For muslims in the city, the festival of Bakrid isn’t just about sacrificing animals. It is a reaffirmation of their faith in Allah and Quran.
For hundreds of herdsmen who come to Delhi from across the country to sell their goats, it is the culmination of an entire year’s hard work, their annual pay check, and, in some cases, their sole means of sustenance.
Hailing from small hamlets in Gujarat, Haryana, Rajasthan and UP, lugging livestock in their make-shift lorries, most come to the city a week in advance to get the best price. Here, they stay in ‘bakri bazaars’ or huge playgrounds which double up as residences for the livestock and herdsmen.
“In Delhi, one tends to get a better price compared to Mumbai or Chennai. So I decided to come here,” Gulshan from Mewat, who has set up shop in Old Delhi’s Meena Bazaar, along with more than 25,000 such herdsmen, says.
Priced anywhere between Rs 50 and Rs 1,50,000, one can find goats in all shapes, sizes and colours at the mandi. “What I earn here is what I have to make do with throughout the year. So, this time is crucial,” he says.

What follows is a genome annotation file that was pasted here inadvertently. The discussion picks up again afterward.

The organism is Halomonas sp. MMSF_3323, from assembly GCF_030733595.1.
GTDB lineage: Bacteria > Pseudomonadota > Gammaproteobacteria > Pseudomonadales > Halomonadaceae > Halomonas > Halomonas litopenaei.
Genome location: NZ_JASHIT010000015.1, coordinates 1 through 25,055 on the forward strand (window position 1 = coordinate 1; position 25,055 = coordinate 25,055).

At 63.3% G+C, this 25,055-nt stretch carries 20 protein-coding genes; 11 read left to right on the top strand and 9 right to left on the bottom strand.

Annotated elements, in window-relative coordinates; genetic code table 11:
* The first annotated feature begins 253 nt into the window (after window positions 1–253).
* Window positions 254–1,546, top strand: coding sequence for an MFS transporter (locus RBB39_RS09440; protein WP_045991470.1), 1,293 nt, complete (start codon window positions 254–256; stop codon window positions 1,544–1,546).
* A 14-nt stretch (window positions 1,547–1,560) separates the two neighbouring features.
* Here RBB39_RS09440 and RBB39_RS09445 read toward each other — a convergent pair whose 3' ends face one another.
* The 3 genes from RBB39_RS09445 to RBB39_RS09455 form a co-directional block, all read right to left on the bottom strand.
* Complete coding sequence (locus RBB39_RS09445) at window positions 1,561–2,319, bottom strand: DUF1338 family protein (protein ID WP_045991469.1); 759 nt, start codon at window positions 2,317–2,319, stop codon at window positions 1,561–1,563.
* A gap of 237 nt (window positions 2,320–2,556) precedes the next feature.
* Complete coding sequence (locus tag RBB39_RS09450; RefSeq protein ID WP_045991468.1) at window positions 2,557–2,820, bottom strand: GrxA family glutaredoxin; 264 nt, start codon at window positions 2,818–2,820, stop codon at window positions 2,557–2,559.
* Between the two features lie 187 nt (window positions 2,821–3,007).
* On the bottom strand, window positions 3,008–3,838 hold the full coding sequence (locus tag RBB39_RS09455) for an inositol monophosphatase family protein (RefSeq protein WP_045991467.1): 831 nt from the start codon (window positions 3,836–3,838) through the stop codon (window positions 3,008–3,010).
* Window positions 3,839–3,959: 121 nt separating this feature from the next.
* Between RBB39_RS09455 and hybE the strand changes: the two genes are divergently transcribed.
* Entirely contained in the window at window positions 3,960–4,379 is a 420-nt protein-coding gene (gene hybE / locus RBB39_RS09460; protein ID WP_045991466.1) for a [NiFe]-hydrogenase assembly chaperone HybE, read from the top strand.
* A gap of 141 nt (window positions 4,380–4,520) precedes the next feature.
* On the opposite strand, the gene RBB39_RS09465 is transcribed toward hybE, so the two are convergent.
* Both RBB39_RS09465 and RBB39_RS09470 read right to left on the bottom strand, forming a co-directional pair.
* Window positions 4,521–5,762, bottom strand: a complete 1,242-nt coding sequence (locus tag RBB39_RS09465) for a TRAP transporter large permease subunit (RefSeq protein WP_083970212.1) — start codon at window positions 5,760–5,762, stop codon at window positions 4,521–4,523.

Each herdsman can expect to earn anywhere between Rs 5 to Rs 10 lakh for his animals, depending upon their quality — money that sustains them till next year.
The cut-throat competition also explains the haggling most buyers and sellers engage in. “But every shop keeper knows his prized animals, and on them, there’s no haggling,” Gulshan says.
Recognising a good animal from a mediocre one, however, is not a thing for amateurs. Most customers, therefore, prefer to bring a butcher or herdsmen with them. “But eventually, what counts is the beauty of the animal. Jo aankon ko bhata hai, wahi bikta hai (what pleases the eye is what sells),” Wajid Khan, who bought a six-year-old goat for Rs 1 lakh, says.
This year, the price of animals has seen a steep rise. But that’s no worry for some. “Most of my herd is already earmarked for certain customers. On an average, each goat costs between Rs 5000-Rs10,000,” Aamir, another herdsman,